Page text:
In the 1780s, along the banks of Slavianka and on some ponds several cascades were constructed in order to beautify the park landscapes. The Apollo Cascade (not in the working state nowadays) as well as the Grand Cascade and the Ruins Cascade are the most remarkable ones.
Immediately beyond the Cast-Iron Bridge a view opens up onto the Round Pond. Unlike the constantly flowing surface of the Slavianka river, the water of the pond is completely calm. The surrounding vegetation is reflected in the watery depths, transforming the pond into a a spectrally green meadow. Inside the pond stands a steep stone wall crowned with a balustrade and vases. In those days when the pond becomes full of rain, a jet of water flows out of the wall onto the mossy stones. This is the Grand Cascade built in 1787 to a design by Charles Cameron. Originally constructed in the form of a natural waterfall, it was replanned by Vincenzo Brenna in 1792-94 as a breast-wall typical of decorative Italian gardens.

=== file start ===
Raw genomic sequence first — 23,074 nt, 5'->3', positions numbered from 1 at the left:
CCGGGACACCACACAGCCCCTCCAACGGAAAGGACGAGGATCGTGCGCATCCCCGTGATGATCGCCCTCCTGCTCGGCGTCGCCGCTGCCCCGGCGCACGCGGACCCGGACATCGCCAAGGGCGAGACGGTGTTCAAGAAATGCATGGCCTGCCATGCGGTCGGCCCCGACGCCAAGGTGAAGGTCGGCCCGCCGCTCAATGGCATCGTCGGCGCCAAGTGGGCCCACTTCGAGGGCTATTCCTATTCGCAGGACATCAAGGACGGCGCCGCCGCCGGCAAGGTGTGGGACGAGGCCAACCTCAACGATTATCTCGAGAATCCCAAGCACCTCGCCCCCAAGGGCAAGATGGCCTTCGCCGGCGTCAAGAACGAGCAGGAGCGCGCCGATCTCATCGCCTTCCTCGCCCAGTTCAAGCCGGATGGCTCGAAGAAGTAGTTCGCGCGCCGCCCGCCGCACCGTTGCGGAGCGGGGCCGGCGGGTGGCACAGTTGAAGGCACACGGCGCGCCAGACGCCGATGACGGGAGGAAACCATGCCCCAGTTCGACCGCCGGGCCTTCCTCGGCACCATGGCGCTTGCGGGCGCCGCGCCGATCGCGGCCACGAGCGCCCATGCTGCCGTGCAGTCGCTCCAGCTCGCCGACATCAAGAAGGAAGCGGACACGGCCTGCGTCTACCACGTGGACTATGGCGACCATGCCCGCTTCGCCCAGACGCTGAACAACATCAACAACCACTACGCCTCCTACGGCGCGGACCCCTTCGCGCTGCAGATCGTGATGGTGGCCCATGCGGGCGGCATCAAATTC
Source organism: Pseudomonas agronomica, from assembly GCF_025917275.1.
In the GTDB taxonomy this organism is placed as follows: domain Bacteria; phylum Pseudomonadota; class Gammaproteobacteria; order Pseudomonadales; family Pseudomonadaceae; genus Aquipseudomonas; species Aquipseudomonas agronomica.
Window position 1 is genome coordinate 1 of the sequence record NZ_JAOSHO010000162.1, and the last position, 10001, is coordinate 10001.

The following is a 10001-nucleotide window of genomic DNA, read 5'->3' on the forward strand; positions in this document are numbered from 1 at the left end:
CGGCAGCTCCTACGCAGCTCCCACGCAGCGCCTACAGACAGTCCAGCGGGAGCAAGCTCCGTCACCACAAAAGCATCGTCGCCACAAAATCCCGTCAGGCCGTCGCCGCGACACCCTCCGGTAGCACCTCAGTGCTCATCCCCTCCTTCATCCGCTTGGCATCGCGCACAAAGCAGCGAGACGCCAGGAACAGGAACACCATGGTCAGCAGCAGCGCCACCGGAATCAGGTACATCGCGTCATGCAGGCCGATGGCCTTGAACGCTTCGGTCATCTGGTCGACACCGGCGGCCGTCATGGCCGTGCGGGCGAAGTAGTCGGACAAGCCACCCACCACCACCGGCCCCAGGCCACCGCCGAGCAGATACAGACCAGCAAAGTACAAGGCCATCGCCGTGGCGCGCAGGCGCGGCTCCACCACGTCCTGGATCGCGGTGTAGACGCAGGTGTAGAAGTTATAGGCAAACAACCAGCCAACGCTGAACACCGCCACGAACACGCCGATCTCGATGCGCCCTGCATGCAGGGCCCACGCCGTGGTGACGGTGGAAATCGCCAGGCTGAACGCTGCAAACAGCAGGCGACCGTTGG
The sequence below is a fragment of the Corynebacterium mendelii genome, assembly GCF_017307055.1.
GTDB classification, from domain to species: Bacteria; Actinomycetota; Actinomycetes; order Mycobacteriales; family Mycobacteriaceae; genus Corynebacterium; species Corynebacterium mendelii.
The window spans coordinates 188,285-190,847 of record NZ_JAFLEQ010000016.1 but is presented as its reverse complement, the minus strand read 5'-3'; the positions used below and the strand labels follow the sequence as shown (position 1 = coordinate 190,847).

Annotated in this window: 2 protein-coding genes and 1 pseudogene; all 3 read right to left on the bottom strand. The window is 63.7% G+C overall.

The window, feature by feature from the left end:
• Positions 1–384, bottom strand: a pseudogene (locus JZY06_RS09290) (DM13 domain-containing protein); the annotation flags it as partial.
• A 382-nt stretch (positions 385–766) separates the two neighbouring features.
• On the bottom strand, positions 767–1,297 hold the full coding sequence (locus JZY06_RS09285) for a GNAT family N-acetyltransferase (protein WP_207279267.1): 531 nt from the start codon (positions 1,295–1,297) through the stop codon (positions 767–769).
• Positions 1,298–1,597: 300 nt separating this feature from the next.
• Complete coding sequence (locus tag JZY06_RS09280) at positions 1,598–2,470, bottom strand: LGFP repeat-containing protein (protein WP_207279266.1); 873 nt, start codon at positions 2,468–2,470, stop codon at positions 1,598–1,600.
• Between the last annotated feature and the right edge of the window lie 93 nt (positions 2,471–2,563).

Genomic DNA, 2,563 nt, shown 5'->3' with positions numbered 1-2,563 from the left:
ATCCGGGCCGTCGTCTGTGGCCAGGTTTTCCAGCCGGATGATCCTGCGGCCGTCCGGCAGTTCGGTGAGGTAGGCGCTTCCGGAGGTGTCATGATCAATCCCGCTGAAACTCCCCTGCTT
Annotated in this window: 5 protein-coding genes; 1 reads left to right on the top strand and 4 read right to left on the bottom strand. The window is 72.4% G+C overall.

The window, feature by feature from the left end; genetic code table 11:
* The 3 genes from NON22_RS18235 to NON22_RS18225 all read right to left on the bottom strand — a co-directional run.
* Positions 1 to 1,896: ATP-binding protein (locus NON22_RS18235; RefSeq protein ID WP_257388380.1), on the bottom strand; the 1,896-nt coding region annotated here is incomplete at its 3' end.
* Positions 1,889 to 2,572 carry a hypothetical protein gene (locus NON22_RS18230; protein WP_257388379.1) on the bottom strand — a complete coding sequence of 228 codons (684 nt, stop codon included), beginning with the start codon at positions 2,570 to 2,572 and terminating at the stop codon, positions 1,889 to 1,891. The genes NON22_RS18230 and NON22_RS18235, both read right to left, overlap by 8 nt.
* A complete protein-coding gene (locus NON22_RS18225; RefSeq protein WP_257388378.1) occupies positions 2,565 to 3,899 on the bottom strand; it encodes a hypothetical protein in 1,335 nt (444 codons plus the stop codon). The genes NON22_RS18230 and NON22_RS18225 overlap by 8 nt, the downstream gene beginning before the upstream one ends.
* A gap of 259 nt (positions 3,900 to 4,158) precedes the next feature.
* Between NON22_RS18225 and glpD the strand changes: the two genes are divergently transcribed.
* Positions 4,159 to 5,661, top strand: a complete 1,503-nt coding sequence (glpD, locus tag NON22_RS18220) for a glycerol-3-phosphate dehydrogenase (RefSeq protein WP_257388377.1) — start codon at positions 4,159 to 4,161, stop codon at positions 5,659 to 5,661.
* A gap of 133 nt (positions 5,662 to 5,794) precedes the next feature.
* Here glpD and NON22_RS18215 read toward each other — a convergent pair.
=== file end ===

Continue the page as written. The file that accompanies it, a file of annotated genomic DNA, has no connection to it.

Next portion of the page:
In the picturesque Old Sylvia region one can see the Ruins Cascade erected in 1794 by Vincenzo Brenna. It was aimed to mark the place where the waters of the Lower Old Sylvia Pond flow into the Slavianka. The viewing area created over the cascade is enclosed within stone pedestals with half-ruined vases and figures of reposing lions. The enclosures between the pedestals are made from freshly-cut birch stems imparting a special charm to the mossy grey surface of the stone cascade. Fragments of ancient statues were scattered about the debris, two of which can still be discerned even today.